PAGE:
Upcoming changes to CCDR
Volume 45–10, October 3, 2019: Open Science / Open Data
A farewell and a welcome: Passing the baton
1 Office of the Chief Science Officer, Public Health Agency of Canada, Ottawa, ON
Huston P. A farewell and a welcome: Passing the baton. Can Commun Dis Rep 2019;45(10):269. https://doi.org/10.14745/ccdr.v45i10a04
Keywords: Canada Communicable Disease Report, Editor, infectious disease
It has been a pleasure and a privilege to be the Editor-in-Chief of the Canada Communicable Disease Report (CCDR) from 2013 to 2019. Over this time, the journal saw enormous growth in terms of readership and number of scientific articles, two redesigns and the introduction of new features, such as author checklists, Rapid Communications, infographics and visual abstracts. In addition, CCDR was reestablished on PubMed a few years ago. In 2013, the Editorial Office started with desks, computers, and a few back issues of the journal. The former office had closed when the Public Health Agency of Canada (PHAC) was created in 2004, following the retirement of the former Editor-in-Chief, Eleanor Paulson. For almost a decade, there were no peer-reviewed articles and CCDR published primarily Advisory Committee Statements and summaries of FluWatch. There had been calls to reinstate the journal, including from the Public Health Network Council. In the spring of 2013, the journal office was reinstated as a two-year pilot project. With the unanimous support from all of the Centres in the Infectious Disease Prevention and Control Branch, ongoing funding for the journal was secured in 2014.
Publishing a journal is much like raising a child—it takes a village. CCDR is the result of a small dedicated team. My deep thanks to the Editorial Coordinator, Production Editor and Web Advisor who put together the issue month after month with help from many peer-reviewers, copy-editors, translators, students, a consulting graphic designer and, increasingly, the Associate Scientific Editors. Different Managing Editors have joined as a developmental assignment and have made unique contributions. Many thanks to the CCDR Editorial Board: initially members were enthusiastic colleagues from PHAC and then, as the Board matured, it morphed into the international Board we have today. All through the years, the advice and support of Board members has been incredibly sustaining. Dr. John Last, who recently passed away at the age of 93 years, was an important mentor. In the early 1990s, he encouraged me to become an Editor and continued to provide his friendship and sagacity for many years after he formally retired. One of the joys that we shared of being an Editor-in-Chief was the opportunity to work with authors to transform manuscripts from “diamonds in the rough” to articles that readers find succinct, illuminating and useful. I have learned so much in the process of this work.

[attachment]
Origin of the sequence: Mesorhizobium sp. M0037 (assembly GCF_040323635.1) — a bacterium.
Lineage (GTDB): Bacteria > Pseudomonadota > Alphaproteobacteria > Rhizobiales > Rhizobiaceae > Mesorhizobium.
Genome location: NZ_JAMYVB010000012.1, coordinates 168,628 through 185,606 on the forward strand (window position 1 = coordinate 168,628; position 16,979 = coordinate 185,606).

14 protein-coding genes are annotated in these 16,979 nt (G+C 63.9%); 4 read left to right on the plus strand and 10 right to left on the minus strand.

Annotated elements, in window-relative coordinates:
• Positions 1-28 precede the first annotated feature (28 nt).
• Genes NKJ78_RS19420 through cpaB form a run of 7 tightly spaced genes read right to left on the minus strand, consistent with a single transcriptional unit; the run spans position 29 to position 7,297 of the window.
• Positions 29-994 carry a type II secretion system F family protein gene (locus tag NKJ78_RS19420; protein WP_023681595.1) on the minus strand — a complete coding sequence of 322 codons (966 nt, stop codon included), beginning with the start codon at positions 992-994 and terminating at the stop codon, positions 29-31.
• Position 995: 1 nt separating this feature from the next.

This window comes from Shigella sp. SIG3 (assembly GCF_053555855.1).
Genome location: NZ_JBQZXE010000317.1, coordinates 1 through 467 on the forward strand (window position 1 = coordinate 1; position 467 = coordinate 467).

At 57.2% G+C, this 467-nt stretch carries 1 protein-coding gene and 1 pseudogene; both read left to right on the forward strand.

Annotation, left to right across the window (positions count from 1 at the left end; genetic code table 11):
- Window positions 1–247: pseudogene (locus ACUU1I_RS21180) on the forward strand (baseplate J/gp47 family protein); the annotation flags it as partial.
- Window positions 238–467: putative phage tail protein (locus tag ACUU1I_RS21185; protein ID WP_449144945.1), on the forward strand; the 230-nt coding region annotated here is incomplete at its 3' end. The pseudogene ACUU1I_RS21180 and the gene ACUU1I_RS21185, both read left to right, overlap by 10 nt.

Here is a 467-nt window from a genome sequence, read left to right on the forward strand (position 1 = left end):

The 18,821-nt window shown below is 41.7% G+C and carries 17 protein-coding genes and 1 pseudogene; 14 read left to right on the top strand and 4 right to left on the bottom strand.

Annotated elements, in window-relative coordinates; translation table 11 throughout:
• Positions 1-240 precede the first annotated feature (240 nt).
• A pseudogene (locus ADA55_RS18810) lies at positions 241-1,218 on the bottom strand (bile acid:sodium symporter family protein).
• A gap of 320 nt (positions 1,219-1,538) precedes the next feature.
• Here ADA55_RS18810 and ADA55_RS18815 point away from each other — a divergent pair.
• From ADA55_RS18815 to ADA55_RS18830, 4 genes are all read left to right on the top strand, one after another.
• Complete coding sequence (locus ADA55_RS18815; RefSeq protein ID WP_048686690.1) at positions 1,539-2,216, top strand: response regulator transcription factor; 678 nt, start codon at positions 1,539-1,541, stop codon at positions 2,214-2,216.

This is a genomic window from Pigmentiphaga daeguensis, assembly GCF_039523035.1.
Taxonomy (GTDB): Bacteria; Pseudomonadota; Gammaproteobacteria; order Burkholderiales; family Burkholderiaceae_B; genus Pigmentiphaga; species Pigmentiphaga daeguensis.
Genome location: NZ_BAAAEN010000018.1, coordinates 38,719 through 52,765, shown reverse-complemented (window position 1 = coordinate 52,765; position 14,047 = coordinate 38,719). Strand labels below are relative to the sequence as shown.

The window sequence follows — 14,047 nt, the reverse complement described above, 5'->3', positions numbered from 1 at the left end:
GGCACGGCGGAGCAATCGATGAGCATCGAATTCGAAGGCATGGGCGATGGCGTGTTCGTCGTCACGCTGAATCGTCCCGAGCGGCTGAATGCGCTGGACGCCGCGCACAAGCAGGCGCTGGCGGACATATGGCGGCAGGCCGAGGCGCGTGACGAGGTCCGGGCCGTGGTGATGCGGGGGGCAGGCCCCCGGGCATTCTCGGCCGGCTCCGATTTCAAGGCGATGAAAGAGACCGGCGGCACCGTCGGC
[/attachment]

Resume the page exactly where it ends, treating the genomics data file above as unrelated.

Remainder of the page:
And now it is time to become the Editor Emeritus and pass the baton.
I would like to welcome Dr. Michel Deilgat as CCDR’s new Editor-in-Chief. Dr. Deilgat is a public health physician who, after decades with the Canadian Armed Forces as a military physician, has a wealth of experience in operational, occupational and preventive medicine. Dr. Deilgat has been a medical advisor at the Centre for Food-borne, Environment and Zoonotic Infectious Diseases (CFEZID) at PHAC since July 2011, and has helped develop a new generation of public health professionals as a preceptor for Western University’s Master of Public Health program. Dr. Deilgat has a Master’s degree in Public Administration (École nationale d’administration publique; Université du Québec), a Master’s degree in Health Professions Education (M.Ed.; University of Ottawa) and is currently completing a Master’s degree in Information Studies (University of Ottawa). Dr. Deilgat has been an Editorial Board member since 2014. I am confident the journal will continue to flourish with Dr. Deilgat’s strong links to academia and his commitment to lifelong learning.
Dr. Patricia Huston
Dr. Michel Deilgat
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